- 31 Jan 2010 -

After futile searches and a lot of old pages, I finally found a linux screencast tool: recordmydesktop.

Using the synaptic package manager, I installed recordmydesktop.  Eventually I discovered that this was not the gui part of the program and installed gtk-recordmydesktop.

I’ve been very happy with the results.

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I struggled with getting the mpeg2 movies from my JVC Everio HD camera into a smaller file and up onto a video sharing site with high quality.

My first attempt was with Handbrake. That converted the MOV to an MP4 very nicely. However, I wasn’t able to upload those to Blip.tv and have them convert successfully every time to an flv. Blip was timing out on the longer videos and poorly converting the smaller ones.

I then decided to try the command line ffmpeg. There weren’t any gui tools around it that I found in the repo’s, so I just tried the standard

ffmpeg -i inputfilename.mov outputfilename.flv

but that did not work. Apparently JVC doesn’t put all the right properties into the mpg2 for ffmpeg to automatically pick up the properties because I kept getting a Floating point exception.

I assumed I needed to just manually set the full command with all the different video and audio settings, but I didn’t know what those should be.

After a bit more googling I found winff. From that app I copied the command line arguments over, tweaked them a bit, and came out with this:

ffmpeg -i INPUTFILENAME.mov -vcodec libx264 -deinterlace -vpre hq -crf 22 -r 29.97 -s 960×540 -aspect 16:9 -bf 2 -b 2000kb -ac 1 -ar 22050 -ab 96k OUTPUTFILENAME.flv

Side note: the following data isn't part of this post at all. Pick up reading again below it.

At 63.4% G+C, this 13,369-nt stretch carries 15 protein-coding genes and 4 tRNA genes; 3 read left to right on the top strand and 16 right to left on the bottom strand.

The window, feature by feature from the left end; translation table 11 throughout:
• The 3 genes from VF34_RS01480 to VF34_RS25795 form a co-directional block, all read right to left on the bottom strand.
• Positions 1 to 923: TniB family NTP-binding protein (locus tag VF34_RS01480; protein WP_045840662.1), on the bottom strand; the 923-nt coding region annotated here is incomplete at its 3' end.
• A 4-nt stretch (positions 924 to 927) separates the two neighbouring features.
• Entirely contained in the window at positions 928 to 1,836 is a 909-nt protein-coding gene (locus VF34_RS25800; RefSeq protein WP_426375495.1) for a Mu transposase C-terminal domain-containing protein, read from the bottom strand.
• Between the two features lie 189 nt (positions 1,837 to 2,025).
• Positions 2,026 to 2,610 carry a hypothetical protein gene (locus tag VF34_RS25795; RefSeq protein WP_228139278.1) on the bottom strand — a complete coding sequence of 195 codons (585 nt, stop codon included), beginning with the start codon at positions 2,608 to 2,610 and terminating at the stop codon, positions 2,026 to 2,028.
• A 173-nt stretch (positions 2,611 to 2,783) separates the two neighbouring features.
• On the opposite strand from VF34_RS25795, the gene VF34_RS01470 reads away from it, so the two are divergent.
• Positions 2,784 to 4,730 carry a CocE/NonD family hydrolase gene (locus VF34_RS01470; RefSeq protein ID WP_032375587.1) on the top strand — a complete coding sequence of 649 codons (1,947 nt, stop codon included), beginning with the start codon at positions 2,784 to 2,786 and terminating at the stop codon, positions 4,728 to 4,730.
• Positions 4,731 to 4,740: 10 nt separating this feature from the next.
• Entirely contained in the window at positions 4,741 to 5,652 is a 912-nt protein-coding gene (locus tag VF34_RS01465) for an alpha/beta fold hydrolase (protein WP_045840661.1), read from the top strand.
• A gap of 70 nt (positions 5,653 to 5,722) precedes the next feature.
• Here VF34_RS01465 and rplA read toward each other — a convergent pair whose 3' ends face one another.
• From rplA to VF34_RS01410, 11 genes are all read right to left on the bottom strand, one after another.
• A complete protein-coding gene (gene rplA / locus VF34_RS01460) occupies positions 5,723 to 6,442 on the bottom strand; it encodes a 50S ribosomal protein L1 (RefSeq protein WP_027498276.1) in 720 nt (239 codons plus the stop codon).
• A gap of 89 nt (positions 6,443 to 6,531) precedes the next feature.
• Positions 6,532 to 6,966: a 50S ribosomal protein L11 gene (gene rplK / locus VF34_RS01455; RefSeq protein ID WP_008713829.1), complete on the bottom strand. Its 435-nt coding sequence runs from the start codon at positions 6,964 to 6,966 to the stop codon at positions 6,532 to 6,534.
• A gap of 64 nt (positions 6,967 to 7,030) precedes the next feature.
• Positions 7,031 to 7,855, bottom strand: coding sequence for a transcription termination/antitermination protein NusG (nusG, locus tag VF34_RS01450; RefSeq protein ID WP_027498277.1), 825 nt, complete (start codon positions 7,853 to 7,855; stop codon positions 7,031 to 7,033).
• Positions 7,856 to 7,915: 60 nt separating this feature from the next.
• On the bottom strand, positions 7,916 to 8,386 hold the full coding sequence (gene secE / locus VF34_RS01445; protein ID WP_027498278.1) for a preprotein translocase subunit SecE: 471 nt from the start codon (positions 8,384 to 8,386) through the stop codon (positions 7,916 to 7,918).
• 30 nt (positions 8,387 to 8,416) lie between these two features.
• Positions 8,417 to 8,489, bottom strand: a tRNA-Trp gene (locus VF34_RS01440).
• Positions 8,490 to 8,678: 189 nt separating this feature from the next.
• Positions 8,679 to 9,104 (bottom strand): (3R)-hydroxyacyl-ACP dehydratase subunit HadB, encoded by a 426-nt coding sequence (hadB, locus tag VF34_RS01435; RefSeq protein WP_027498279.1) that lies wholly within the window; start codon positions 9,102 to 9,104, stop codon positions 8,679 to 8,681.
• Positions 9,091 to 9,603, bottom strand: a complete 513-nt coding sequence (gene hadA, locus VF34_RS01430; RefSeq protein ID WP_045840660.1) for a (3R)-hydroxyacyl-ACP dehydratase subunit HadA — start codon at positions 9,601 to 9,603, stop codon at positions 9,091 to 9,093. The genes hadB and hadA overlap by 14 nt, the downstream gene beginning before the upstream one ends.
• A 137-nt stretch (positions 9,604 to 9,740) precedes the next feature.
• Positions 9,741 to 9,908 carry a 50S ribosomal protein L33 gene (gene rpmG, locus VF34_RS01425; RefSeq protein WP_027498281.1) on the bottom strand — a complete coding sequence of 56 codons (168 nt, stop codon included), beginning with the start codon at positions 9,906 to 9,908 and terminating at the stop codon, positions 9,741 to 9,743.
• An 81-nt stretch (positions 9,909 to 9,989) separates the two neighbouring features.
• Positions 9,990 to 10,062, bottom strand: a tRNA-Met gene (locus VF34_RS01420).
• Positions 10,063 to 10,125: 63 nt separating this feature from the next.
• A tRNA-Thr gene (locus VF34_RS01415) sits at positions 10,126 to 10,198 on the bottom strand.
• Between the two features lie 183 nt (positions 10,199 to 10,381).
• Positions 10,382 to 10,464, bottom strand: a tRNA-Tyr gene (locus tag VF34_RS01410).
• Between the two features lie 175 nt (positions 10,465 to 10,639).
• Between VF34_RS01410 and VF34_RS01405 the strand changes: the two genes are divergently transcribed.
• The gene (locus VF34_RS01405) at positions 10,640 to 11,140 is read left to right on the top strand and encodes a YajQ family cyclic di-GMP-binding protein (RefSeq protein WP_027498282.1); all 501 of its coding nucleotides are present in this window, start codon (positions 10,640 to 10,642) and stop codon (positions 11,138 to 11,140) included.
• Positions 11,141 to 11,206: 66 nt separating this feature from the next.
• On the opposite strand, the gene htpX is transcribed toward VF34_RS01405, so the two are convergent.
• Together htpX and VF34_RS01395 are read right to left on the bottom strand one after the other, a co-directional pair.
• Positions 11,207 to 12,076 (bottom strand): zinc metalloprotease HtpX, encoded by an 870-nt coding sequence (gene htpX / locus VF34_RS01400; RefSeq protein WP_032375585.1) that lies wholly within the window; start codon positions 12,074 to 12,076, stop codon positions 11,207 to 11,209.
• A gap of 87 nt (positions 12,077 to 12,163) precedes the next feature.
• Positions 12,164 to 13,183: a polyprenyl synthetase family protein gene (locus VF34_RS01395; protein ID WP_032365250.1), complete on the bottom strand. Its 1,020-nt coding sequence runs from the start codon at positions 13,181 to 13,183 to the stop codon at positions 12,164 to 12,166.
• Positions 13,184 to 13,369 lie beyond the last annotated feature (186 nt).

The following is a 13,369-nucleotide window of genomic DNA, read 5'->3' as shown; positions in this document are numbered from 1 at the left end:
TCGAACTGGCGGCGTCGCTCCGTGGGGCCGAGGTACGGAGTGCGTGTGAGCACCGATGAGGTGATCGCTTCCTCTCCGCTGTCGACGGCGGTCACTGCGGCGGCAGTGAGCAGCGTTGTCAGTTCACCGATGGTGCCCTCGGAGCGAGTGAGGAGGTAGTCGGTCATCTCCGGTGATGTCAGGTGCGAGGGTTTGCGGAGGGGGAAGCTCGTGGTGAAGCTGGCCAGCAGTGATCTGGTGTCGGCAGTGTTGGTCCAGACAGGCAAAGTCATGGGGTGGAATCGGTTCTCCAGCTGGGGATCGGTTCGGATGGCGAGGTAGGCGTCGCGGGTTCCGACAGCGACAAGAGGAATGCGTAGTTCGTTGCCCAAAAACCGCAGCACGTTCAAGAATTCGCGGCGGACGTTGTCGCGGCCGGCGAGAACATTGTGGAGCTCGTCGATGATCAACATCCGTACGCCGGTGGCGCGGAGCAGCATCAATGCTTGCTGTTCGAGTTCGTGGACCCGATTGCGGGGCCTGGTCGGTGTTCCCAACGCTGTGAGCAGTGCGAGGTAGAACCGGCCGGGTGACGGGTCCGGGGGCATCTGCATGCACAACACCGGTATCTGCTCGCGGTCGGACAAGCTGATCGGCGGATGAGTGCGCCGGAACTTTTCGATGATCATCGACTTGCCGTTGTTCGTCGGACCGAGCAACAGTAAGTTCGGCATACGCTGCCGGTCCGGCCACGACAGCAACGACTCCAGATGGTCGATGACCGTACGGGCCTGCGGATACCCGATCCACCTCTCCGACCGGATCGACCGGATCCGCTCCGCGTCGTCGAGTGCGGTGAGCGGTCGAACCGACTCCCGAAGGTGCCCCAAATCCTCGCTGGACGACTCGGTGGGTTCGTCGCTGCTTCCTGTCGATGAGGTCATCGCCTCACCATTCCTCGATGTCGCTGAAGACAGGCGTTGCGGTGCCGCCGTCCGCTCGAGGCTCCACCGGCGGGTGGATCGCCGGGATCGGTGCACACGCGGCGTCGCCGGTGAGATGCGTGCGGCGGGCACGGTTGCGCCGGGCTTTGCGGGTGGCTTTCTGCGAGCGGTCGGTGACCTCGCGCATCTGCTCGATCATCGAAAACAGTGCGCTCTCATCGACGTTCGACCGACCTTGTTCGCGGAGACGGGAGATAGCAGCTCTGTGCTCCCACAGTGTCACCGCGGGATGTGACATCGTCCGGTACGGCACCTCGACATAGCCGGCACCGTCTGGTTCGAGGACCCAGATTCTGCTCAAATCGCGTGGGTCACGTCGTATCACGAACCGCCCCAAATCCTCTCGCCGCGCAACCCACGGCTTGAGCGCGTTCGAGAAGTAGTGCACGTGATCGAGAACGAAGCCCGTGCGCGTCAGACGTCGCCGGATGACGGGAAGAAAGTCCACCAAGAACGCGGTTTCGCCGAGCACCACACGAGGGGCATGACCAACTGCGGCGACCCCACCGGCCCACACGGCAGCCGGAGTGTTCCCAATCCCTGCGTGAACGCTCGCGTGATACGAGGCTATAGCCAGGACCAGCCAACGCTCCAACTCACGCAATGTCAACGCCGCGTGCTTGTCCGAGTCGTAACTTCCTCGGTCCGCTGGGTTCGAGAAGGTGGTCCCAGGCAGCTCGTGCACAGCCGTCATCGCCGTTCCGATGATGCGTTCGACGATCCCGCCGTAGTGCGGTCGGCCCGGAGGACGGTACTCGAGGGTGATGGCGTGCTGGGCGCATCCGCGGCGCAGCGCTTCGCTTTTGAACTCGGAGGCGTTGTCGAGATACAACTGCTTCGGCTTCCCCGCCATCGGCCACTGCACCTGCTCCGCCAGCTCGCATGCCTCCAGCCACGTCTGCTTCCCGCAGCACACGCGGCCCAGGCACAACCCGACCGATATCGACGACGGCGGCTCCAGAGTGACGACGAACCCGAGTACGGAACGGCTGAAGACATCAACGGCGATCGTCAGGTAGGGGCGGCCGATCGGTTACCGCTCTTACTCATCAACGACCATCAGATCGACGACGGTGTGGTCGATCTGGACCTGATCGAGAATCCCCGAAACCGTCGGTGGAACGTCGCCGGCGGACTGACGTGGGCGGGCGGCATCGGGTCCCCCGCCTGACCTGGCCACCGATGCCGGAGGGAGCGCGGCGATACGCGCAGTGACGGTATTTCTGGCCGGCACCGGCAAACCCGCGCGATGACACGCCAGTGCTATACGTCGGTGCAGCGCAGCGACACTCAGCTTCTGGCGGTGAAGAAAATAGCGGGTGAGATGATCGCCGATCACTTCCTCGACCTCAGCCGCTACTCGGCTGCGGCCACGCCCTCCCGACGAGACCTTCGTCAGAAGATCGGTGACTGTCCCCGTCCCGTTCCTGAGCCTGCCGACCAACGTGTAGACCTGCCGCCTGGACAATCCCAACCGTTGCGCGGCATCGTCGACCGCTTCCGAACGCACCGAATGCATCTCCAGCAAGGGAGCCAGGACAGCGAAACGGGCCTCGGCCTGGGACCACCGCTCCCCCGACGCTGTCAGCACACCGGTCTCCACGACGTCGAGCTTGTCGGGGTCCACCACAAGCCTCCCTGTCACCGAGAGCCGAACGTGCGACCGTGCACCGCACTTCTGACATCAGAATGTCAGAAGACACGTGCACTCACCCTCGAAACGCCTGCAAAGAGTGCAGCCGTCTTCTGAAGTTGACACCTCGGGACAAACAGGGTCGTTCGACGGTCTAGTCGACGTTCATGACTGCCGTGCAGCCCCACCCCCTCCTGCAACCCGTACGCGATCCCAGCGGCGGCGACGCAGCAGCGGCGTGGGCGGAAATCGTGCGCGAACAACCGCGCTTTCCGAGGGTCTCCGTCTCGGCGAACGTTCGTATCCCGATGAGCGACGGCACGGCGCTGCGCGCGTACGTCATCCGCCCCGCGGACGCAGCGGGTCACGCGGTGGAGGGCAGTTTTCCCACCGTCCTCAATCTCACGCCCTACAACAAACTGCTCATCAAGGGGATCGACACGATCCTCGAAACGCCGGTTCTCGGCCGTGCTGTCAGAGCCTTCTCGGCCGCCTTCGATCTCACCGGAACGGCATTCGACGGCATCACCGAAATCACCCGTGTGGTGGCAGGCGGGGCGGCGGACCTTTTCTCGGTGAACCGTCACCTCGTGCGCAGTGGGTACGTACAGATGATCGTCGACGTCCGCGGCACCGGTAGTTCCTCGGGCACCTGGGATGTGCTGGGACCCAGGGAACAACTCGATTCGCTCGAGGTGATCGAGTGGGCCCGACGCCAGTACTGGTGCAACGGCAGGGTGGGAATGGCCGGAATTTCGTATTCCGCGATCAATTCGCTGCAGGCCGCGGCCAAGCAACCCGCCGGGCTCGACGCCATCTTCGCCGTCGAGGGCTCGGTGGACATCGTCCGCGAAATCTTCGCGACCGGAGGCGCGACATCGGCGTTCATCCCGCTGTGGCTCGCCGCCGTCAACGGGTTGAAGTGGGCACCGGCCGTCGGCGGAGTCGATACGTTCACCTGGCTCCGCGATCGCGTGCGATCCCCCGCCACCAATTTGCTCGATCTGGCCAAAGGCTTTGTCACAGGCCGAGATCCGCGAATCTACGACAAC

The trick is to use the libx264 codec instead of the flv one. After uploading these converted movies to Blip.tv I was pleased with the results.

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Finally, a solution to the internal microphone not working in Skype on Ubuntu! Ever since upgrading to Jaunty I haven’t been able to use my IBM Thinkpad’s built-in mic for skype calls. Very inconvenient to say the least.

I stumbled across the sound edit controls today:

  1. Left click on the sou
    nd applet in the system tray and click “Volume Control”.

  2. Unmute the “Microphone”

I never knew this existed! Its not in my admin menu anywhere.

(I apologize to Pulse Audio for the many curse words erroneously thrown in its direction over this)

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For some reason Ubuntu regressed a bit in the multiple monitor department between Hardy and Intrepid.  Before upgrading I was able to dock my Thinkpad and easily switch screens using fn-f7 to switch resolutions just like in the Windows World.  After upgrading function f7 usually didn’t work so I had to start just shutting down the computer (or at least control-alt-backspacing to restart x) if I switched between external monitor and the laptop monitor.

I recently discovered “grandr” and its capabilities.  It worked more often than Ubuntu’s Screen Resolution program…but I had to use my mouse and see the screen to do so.  This meant that I had to the lcd before I did a stand by or took the laptop off the dock.

I then discovered the command line “xrandr” program.  It let me set up some scripts to switch the screen resolution.

  • Use open source ATI driver (not fglrx)
  • Set up your terminal to launch with a keyboard shortcut (System–>Preferences–>Keyboard Shortcuts)
  • Figure out what randr calls the lcd and vga video card outputs with just xrandr
  • Create ./lcd.sh and ./vga.sh and set them to be executable with chmod +x

lcd.sh:

/usr/bin/xrandr –screen LVDS –auto

vga.sh:

/usr/bin/xrandr –screen “VGA-0” –auto
/bin/sleep 4
/usr/bin/xrandr –screen LVDS –output LVDS –off

Now after undocking I don’t need to be able to see the screen to turn on the lcd.  I just type Alt-t to bring up the terminal, then ./lcd.sh and the lcd turns on. 🙂  Jaunty is supposed to have improved monitor support, so I’m looking forward to its release.

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If you don’t want to upgrade to use the gui update-manager program (update-manager -d) in Ubuntu, you can upgrade your system with the simple call to apt-get:

sudo apt-get dist-upgrade

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